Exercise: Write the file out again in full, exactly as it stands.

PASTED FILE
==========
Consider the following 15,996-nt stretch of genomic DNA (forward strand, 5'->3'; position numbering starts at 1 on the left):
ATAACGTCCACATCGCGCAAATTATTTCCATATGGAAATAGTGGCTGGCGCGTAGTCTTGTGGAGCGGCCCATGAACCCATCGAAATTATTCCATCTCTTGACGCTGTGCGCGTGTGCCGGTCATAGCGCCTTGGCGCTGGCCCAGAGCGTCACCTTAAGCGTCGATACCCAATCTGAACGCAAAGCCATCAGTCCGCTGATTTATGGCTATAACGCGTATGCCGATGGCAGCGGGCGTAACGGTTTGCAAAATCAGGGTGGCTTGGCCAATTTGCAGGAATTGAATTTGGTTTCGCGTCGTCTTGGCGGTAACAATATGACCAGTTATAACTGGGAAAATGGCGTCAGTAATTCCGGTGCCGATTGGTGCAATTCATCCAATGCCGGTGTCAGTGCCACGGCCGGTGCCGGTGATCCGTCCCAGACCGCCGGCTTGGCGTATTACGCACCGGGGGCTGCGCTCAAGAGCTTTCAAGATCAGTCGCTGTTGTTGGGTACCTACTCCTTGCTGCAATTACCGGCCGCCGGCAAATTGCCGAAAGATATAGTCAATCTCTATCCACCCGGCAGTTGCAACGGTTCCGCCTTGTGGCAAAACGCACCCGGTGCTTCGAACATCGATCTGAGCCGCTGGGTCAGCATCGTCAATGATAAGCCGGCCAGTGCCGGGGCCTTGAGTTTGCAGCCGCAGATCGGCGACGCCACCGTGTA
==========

Consider the following 15,996-nt stretch of genomic DNA (forward strand, 5'->3'; position numbering starts at 1 on the left):
ATAACGTCCACATCGCGCAAATTATTTCCATATGGAAATAGTGGCTGGCGCGTAGTCTTGTGGAGCGGCCCATGAACCCATCGAAATTATTCCATCTCTTGACGCTGTGCGCGTGTGCCGGTCATAGCGCCTTGGCGCTGGCCCAGAGCGTCACCTTAAGCGTCGATACCCAATCTGAACGCAAAGCCATCAGTCCGCTGATTTATGGCTATAACGCGTATGCCGATGGCAGCGGGCGTAACGGTTTGCAAAATCAGGGTGGCTTGGCCAATTTGCAGGAATTGAATTTGGTTTCGCGTCGTCTTGGCGGTAACAATATGACCAGTTATAACTGGGAAAATGGCGTCAGTAATTCCGGTGCCGATTGGTGCAATTCATCCAATGCCGGTGTCAGTGCCACGGCCGGTGCCGGTGATCCGTCCCAGACCGCCGGCTTGGCGTATTACGCACCGGGGGCTGCGCTCAAGAGCTTTCAAGATCAGTCGCTGTTGTTGGGTACCTACTCCTTGCTGCAATTACCGGCCGCCGGCAAATTGCCGAAAGATATAGTCAATCTCTATCCACCCGGCAGTTGCAACGGTTCCGCCTTGTGGCAAAACGCACCCGGTGCTTCGAACATCGATCTGAGCCGCTGGGTCAGCATCGTCAATGATAAGCCGGCCAGTGCCGGGGCCTTGAGTTTGCAGCCGCAGATCGGCGACGCCACCGTGTA